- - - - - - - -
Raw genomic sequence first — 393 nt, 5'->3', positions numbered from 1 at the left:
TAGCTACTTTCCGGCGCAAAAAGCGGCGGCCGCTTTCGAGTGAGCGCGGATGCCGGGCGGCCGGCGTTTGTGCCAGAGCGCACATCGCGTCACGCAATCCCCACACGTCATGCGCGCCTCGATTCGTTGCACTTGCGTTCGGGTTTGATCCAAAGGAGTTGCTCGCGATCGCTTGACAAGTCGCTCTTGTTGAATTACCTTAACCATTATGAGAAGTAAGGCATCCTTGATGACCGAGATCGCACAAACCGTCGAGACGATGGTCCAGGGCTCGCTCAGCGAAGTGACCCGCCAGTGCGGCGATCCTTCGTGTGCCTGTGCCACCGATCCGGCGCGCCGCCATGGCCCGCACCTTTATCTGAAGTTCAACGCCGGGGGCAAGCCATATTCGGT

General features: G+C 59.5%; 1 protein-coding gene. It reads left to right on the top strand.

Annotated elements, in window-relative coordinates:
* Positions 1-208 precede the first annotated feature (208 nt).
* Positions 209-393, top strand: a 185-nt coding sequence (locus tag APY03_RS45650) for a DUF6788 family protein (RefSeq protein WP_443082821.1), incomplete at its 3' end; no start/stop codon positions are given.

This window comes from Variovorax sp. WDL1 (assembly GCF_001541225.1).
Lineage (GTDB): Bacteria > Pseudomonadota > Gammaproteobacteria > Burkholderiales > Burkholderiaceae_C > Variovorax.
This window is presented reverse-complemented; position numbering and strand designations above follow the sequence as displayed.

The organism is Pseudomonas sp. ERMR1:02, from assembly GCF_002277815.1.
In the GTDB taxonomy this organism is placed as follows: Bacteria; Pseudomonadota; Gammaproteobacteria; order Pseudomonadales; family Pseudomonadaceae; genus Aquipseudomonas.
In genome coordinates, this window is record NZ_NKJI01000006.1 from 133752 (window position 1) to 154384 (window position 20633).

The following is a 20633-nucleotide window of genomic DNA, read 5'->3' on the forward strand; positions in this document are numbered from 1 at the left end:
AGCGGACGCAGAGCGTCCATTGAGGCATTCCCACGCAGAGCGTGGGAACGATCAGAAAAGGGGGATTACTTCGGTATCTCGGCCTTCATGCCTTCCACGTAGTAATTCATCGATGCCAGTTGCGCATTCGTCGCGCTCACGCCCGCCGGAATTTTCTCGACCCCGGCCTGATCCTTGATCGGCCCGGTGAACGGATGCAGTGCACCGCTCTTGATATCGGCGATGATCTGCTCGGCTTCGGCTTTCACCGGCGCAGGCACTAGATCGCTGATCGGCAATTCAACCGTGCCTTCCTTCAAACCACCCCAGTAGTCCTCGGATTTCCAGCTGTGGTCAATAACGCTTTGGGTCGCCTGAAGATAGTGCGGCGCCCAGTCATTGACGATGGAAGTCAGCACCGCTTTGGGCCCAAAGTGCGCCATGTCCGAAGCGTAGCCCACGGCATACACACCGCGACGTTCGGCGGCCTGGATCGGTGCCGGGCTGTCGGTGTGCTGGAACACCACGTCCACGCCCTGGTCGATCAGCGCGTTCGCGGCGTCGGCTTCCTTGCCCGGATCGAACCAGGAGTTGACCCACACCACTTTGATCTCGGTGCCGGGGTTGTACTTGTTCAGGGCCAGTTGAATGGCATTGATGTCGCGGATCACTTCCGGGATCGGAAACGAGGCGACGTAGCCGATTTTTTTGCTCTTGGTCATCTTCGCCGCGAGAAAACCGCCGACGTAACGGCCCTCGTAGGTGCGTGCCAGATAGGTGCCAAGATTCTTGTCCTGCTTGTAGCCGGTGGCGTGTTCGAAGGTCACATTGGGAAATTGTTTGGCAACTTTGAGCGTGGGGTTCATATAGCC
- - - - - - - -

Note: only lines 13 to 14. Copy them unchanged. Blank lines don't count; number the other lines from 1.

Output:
The following is a 20633-nucleotide window of genomic DNA, read 5'->3' on the forward strand; positions in this document are numbered from 1 at the left end:
AGCGGACGCAGAGCGTCCATTGAGGCATTCCCACGCAGAGCGTGGGAACGATCAGAAAAGGGGGATTACTTCGGTATCTCGGCCTTCATGCCTTCCACGTAGTAATTCATCGATGCCAGTTGCGCATTCGTCGCGCTCACGCCCGCCGGAATTTTCTCGACCCCGGCCTGATCCTTGATCGGCCCGGTGAACGGATGCAGTGCACCGCTCTTGATATCGGCGATGATCTGCTCGGCTTCGGCTTTCACCGGCGCAGGCACTAGATCGCTGATCGGCAATTCAACCGTGCCTTCCTTCAAACCACCCCAGTAGTCCTCGGATTTCCAGCTGTGGTCAATAACGCTTTGGGTCGCCTGAAGATAGTGCGGCGCCCAGTCATTGACGATGGAAGTCAGCACCGCTTTGGGCCCAAAGTGCGCCATGTCCGAAGCGTAGCCCACGGCATACACACCGCGACGTTCGGCGGCCTGGATCGGTGCCGGGCTGTCGGTGTGCTGGAACACCACGTCCACGCCCTGGTCGATCAGCGCGTTCGCGGCGTCGGCTTCCTTGCCCGGATCGAACCAGGAGTTGACCCACACCACTTTGATCTCGGTGCCGGGGTTGTACTTGTTCAGGGCCAGTTGAATGGCATTGATGTCGCGGATCACTTCCGGGATCGGAAACGAGGCGACGTAGCCGATTTTTTTGCTCTTGGTCATCTTCGCCGCGAGAAAACCGCCGACGTAACGGCCCTCGTAGGTGCGTGCCAGATAGGTGCCAAGATTCTTGTCCTGCTTGTAGCCGGTGGCGTGTTCGAAGGTCACATTGGGAAATTGTTTGGCAACTTTGAGCGTGGGGTTCATATAGCC